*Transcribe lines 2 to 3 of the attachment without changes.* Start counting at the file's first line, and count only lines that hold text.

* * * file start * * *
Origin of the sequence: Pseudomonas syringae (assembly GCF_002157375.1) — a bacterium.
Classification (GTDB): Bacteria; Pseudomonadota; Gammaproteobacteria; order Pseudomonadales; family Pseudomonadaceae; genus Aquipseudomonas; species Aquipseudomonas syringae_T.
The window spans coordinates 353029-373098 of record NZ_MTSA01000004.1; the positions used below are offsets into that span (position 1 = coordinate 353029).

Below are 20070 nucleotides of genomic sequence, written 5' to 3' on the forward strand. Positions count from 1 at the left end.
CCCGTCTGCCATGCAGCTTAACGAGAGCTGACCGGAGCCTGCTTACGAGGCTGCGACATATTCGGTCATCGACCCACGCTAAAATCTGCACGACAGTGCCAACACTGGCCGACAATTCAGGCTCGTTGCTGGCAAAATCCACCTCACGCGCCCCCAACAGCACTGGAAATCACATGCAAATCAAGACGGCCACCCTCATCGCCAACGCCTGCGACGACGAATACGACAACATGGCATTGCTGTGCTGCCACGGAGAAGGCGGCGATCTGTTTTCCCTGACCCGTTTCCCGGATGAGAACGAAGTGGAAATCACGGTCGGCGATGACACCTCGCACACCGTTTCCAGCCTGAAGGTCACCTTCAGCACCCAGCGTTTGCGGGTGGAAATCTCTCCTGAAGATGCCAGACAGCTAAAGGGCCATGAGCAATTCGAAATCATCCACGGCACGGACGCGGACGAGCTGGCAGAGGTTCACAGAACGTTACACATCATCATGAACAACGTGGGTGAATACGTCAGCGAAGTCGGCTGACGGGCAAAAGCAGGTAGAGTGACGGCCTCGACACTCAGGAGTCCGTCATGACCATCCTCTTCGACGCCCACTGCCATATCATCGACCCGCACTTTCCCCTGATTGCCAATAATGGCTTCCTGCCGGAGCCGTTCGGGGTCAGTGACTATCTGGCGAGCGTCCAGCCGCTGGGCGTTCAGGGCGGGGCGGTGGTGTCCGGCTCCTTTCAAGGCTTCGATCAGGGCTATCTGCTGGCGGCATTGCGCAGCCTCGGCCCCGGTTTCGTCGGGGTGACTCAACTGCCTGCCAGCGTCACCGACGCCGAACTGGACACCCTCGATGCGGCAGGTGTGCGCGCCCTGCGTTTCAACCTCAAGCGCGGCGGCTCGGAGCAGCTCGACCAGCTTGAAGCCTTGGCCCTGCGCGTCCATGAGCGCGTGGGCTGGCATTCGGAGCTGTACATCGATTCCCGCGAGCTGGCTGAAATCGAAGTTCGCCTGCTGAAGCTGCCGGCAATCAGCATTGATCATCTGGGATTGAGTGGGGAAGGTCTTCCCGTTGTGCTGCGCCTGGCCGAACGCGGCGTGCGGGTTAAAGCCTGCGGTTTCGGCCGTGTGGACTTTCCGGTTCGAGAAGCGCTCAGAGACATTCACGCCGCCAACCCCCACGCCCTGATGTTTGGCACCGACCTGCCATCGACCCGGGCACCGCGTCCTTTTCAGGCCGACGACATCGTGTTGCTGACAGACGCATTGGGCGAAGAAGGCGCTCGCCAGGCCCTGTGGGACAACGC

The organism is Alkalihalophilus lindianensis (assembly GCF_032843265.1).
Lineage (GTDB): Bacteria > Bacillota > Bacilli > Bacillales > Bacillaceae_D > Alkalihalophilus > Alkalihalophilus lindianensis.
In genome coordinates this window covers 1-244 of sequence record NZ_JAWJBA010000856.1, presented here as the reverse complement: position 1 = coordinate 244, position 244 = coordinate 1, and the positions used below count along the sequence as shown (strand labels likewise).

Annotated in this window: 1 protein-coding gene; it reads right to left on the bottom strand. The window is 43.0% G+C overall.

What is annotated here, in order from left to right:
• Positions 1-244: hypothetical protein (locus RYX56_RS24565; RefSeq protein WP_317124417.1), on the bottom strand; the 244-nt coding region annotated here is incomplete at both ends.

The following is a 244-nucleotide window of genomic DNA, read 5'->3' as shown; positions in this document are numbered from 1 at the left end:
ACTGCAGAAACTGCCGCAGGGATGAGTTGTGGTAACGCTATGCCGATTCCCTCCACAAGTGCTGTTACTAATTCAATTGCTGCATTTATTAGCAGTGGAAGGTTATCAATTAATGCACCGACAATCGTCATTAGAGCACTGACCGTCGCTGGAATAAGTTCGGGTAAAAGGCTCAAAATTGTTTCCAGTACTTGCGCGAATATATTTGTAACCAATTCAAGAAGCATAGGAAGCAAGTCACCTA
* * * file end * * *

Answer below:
Classification (GTDB): Bacteria; Pseudomonadota; Gammaproteobacteria; order Pseudomonadales; family Pseudomonadaceae; genus Aquipseudomonas; species Aquipseudomonas syringae_T.
The window spans coordinates 353029-373098 of record NZ_MTSA01000004.1; the positions used below are offsets into that span (position 1 = coordinate 353029).